SDA Asia has published a couple of articles about the topic of "middlesourcing." Espoused by Mercury Interactive, middlesourcing is the idea of hiring a third-party firm to manage your outsourcing — in other words, outsourcing it.
The more interesting article here is an interview with Mercury’s Graham Sowden, who drills down on the concept.
Here’s how he explains the term:
Mercury is seeing a trend in "middlesourcing". Middlesourcing is helping companies in the west manage their IT outsourcing contracts with less developed countries in the region such as India and China. And vice versa, by helping countries like India and China manage their outsourcing contracts with large organisations in the west.
Reporter Dilip Thomas, who does a great job in asking all the questions I would want to ask on the topic, says, "Does that mean that now companies have to manage the middle sourcer instead of the end outsourcing partner?"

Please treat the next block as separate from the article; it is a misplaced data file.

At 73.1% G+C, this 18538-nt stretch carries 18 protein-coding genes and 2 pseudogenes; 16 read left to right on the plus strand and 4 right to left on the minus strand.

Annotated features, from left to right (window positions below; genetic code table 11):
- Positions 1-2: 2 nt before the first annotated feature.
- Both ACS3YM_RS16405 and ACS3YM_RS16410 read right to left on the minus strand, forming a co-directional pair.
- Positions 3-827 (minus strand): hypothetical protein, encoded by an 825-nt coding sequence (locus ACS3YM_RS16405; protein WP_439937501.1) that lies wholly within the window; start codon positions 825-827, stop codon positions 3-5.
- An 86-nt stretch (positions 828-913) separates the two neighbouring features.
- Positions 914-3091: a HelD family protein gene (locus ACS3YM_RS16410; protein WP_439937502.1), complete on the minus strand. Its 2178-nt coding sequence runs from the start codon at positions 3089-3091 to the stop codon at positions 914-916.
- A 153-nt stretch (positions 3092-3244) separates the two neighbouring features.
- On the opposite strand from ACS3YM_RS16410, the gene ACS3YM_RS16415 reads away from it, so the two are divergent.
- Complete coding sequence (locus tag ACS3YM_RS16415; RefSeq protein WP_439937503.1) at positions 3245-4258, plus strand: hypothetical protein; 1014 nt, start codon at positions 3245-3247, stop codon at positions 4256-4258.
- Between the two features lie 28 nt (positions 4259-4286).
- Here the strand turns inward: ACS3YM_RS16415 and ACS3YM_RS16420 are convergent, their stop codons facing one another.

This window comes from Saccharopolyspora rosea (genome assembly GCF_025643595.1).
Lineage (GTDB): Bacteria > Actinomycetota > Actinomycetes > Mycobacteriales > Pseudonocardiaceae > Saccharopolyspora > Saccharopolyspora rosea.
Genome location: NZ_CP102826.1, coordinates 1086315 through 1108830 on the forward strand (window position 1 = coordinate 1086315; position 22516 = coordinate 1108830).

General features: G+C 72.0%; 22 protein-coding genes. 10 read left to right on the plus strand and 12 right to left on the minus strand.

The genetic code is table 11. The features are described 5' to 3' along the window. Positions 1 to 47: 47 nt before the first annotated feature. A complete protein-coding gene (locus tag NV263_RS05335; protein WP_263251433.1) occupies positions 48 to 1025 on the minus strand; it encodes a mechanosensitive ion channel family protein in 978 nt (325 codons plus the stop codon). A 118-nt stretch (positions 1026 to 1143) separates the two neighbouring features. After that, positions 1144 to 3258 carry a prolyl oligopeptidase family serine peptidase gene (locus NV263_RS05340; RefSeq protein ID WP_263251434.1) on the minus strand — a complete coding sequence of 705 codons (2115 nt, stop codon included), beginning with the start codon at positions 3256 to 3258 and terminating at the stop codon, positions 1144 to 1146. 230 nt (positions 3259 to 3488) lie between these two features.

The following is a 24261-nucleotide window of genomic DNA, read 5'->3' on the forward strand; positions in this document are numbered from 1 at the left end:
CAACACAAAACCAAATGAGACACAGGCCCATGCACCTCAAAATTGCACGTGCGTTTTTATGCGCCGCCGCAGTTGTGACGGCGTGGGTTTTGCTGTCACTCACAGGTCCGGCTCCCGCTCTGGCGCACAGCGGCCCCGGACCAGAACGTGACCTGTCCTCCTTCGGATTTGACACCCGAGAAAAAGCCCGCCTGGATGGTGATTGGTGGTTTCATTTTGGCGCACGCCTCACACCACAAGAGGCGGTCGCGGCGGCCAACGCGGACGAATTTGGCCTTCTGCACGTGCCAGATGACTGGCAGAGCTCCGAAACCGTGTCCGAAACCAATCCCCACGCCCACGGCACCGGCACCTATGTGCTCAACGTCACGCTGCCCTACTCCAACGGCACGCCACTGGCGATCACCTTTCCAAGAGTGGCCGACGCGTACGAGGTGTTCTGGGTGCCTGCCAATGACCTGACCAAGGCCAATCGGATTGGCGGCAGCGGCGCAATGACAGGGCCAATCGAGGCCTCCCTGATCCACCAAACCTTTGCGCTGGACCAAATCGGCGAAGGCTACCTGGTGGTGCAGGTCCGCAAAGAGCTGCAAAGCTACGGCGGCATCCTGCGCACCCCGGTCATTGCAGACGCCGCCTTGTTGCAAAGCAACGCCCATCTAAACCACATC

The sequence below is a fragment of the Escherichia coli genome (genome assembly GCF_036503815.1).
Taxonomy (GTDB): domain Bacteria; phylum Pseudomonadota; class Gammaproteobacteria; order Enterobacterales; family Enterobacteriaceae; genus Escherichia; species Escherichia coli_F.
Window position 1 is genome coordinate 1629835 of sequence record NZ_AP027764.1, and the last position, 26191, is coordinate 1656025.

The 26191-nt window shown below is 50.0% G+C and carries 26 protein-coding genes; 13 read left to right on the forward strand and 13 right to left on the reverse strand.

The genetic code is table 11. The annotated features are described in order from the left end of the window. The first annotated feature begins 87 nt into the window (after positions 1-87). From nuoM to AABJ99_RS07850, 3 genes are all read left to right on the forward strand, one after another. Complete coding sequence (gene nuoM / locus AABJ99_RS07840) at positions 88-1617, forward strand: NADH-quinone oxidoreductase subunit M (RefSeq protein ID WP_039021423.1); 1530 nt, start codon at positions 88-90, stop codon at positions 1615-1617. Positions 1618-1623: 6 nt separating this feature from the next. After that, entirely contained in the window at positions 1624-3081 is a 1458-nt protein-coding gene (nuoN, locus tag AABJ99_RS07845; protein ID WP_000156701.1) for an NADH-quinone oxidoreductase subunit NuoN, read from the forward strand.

Alas, Sowden doesn’t answer directly. His response: "Many companies often outsource the lower-value work, such as software development. When you outsource software development and you don’t ensure that the outsourcer has a good quality assurance and application testing process in place, problems occur."
My guess is that the answer is yes, but that doesn’t play well with the idea of giving up even the management of outsourcing. What a middleman-service provider could provide is expertise on automated tools for governance, an understanding of what other companies are doing in the same tech space, and so on. But what you give up — true, unbiased visibility into the process — may not be worth it in the long term.
The second story on the topic, here, is more about how Singapore can move up the IT value chain to take on management of lower priced services being delivered from the low-wage countries.